A camp inhabited by several thousand members of Mojahedin-e Khalq (MEK), a group opposed to the theocratic government in Iran, has been raided by police in Albania.
One person died and dozens were injured, while claims and theories on what exactly happened at the Ashraf-3 camp abound.
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So who are the MEK? What are they doing in the Western Balkan nation? How does the United States fit in? And why does this matter?
Who are the MEK?
The Mojahedin-e Khalq started as a leftist revolutionary-minded group that opposed the rule of Mohammad Reza Pahlavi, the last shah of Iran who was overthrown by the 1979 Islamic revolution that birthed the current establishment in Iran.
They were initially allied with other revolutionaries, but had a falling out with the country’s first supreme leader, Ayatollah Ruhollah Khomeini, and started an armed uprising against his fledgling government that included bombings and high-level assassinations.
They eventually had to leave Iran and allied themselves with Saddam Hussein, the then-authoritarian leader in neighbouring Iraq. Members of the group launched armed offensives on Iranian soil during the eight-year Iran-Iraq War in the 1980s.
The Iranian government considers them a “terrorist” group and claims they are responsible for the deaths of about 17,000 Iranians.
MEK members were for years based in a camp in Iraq, but eventually had to secure an agreement to move to Albania in the mid-2010s after Iraqi officials turned increasingly hostile to them.
Accounts by former members and numerous reports by international outlets over the years detailed how the organisation “operates like a cult”, imposing harsh restrictions on its members and subjecting them to physical and mental abuse.
Lacking legitimacy and support among Iranians, the group has also been documented to operate online troll farms, repeatedly boasting of hacking or penetrating state-linked institutions in Iran. Some of their accounts went dark on Tuesday after the Albanian police raid.
Why the raid?
Scores of Albanian police raided the Ashraf-3 camp near Manze, a small hill town some 30km (18.6 miles) west of Albania’s capital Tirana.
Police said the raid was in accordance with a court order, which was issued after an investigation by the SPAK, or the Special Anti-Corruption Structure, into what it said were unsanctioned political activities by the MEK that went against the 2014 agreement that allowed members to reside in Albania.
The Albanian interior ministry supported the raid, and national police Chief Muhamet Rrumbullaku said he was “indignant and offended” that MEK members tried to block police officers from seizing electronic devices and that their leaders did not cooperate.
Videos and reports from the raid showed chaotic scenes, with MEK members shouting and angrily confronting police and media.
“I want to know if Albanian police are protector or terrorist,” one member told an Albanian television reporter on the scene after inserting himself into the camera frame.
The MEK said one of its members, identified as 65-year-old Ali Mostashari, died on Tuesday and more than 100 camp residents were injured by pepper spray. Police said the man’s death had nothing to do with police action and officers took care not to use forceful action.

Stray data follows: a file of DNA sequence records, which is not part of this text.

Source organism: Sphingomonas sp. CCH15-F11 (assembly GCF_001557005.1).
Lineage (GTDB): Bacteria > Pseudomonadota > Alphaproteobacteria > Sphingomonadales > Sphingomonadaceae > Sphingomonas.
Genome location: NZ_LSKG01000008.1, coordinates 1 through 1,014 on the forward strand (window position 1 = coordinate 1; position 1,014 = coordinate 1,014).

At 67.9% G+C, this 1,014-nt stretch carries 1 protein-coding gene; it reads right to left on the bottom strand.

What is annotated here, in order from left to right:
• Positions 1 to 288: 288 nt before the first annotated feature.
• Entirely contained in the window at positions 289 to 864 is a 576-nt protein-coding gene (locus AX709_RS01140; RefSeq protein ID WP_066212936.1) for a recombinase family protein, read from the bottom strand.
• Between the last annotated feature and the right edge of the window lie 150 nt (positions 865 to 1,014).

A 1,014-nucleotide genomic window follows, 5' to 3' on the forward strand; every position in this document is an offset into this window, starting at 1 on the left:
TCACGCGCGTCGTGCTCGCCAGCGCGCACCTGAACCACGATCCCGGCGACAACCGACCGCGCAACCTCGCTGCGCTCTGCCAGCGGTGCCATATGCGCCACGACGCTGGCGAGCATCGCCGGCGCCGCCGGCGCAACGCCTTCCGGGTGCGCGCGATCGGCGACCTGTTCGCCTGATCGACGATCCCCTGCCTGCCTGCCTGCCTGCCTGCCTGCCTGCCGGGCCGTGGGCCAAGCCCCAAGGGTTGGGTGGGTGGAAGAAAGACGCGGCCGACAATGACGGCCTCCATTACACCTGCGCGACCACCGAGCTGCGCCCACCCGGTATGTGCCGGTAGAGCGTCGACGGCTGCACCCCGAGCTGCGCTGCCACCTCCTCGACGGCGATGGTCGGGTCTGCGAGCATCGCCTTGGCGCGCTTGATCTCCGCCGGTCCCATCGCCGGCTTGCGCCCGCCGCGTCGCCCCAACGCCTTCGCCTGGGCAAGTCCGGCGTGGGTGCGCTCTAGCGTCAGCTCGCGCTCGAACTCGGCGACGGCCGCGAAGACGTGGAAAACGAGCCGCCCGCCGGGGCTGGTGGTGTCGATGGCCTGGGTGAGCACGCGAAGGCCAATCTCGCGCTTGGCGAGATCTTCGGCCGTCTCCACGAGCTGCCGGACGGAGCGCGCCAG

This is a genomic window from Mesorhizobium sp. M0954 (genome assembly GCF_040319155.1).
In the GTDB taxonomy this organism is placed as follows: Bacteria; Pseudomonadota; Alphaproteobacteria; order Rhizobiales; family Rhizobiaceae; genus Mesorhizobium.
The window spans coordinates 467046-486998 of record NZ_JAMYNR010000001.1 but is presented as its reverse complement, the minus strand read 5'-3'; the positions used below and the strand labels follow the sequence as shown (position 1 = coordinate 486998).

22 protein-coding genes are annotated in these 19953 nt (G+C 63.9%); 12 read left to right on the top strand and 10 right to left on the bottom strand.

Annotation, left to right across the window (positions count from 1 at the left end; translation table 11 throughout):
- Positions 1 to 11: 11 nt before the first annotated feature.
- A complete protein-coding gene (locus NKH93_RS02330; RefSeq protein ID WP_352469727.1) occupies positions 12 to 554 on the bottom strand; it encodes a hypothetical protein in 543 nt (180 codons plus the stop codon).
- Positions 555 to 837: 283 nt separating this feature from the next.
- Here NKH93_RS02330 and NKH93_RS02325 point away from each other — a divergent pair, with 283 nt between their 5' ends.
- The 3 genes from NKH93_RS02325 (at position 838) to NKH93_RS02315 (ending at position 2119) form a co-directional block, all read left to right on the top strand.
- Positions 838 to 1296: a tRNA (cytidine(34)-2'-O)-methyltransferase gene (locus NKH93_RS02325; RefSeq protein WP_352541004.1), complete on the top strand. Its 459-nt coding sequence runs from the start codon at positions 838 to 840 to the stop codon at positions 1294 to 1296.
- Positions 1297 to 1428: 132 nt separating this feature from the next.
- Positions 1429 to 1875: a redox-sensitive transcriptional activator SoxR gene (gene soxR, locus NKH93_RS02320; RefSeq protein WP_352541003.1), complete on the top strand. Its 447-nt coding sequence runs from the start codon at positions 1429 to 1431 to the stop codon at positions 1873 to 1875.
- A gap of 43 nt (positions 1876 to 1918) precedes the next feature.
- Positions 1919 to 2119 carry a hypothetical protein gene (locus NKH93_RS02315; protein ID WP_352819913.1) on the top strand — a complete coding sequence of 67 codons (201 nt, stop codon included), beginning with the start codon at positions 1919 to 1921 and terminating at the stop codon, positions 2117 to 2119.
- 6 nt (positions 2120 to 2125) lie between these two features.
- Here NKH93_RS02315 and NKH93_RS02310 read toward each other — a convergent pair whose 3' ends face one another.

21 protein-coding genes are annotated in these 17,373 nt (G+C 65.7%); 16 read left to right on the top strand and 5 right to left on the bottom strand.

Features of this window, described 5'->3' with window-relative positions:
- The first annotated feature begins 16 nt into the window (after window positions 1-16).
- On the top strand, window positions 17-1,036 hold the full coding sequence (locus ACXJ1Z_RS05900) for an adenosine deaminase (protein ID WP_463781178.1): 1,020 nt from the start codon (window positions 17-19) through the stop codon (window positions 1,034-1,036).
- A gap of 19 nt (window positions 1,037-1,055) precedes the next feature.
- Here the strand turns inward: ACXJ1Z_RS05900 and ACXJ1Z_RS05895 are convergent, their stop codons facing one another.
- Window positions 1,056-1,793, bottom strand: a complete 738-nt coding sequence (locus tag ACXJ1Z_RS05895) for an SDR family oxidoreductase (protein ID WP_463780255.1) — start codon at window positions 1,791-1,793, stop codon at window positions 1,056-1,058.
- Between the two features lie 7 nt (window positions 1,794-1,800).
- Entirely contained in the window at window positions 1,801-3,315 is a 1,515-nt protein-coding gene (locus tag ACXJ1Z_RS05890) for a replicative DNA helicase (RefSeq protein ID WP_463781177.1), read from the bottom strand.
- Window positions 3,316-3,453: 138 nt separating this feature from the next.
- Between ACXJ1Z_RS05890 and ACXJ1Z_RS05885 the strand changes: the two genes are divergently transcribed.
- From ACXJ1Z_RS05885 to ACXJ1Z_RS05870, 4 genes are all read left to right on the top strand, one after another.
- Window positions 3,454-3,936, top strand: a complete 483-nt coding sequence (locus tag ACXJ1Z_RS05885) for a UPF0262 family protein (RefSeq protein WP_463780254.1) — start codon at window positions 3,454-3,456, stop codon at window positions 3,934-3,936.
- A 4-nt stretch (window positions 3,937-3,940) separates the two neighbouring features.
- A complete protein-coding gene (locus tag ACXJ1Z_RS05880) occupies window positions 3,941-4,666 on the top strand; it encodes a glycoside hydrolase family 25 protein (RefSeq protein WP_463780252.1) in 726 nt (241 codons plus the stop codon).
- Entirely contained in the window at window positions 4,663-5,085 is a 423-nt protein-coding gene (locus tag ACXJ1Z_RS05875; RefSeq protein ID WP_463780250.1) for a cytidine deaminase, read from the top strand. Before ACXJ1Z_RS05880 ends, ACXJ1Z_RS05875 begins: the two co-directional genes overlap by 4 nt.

What’s everybody saying?
The Iranian foreign ministry spokesperson, Nasser Kanani, greeted the news by saying that the MEK will always be a danger to the security of its host country due to its “terrorist nature”.
“This is why the Iraqi government expelled them and other governments refused to accept them. We hope the Albanian government makes up for its mistake in hosting this terrorist cult,” he tweeted on Wednesday.
Interestingly, the US government responded by distancing itself from the MEK, a group that has been vociferously backed by a number of senior US officials over the years, including former Vice President Mike Pence.
Washington said it has been assured by Albania that the raid was conducted in accordance with the law and that it has serious concerns about the MEK, including in relation to allegations of abuses committed against its own members.
It also said it does not consider the MEK “a viable democratic opposition movement that is representative of the Iranian people” and sought to ensure that the US government does not provide support, training or funding to the group.
The US and the European Union delisted the MEK as a “terrorist” organisation more than a decade ago after the group promised to renounce its violent practices. Iran last year blacklisted dozens of US officials over their support of the MEK.
Last September, Tirana cut diplomatic ties with Tehran after accusing it of a major cyberattack, something Iran denied. The US and the European Union supported Albania in the incident.
Tuesday’s raid prompted MEK-affiliated accounts online to accuse Albania of engaging in practices favouring the Iranian government.
Since the raid came one day after France blocked the MEK from holding a July 1 rally in Paris – where they had gathered many times before – some users online linked the two incidents, while the National Council of Resistance of Iran, the umbrella group of the MEK, accused France of bowing to “pressure” from the Iranian government.
The online theories were only compounded by the fact that last week, Iranian President Ebrahim Raisi had a lengthy phone call with his French counterpart Emmanuel Macron. Neither side officially mentioned the MEK.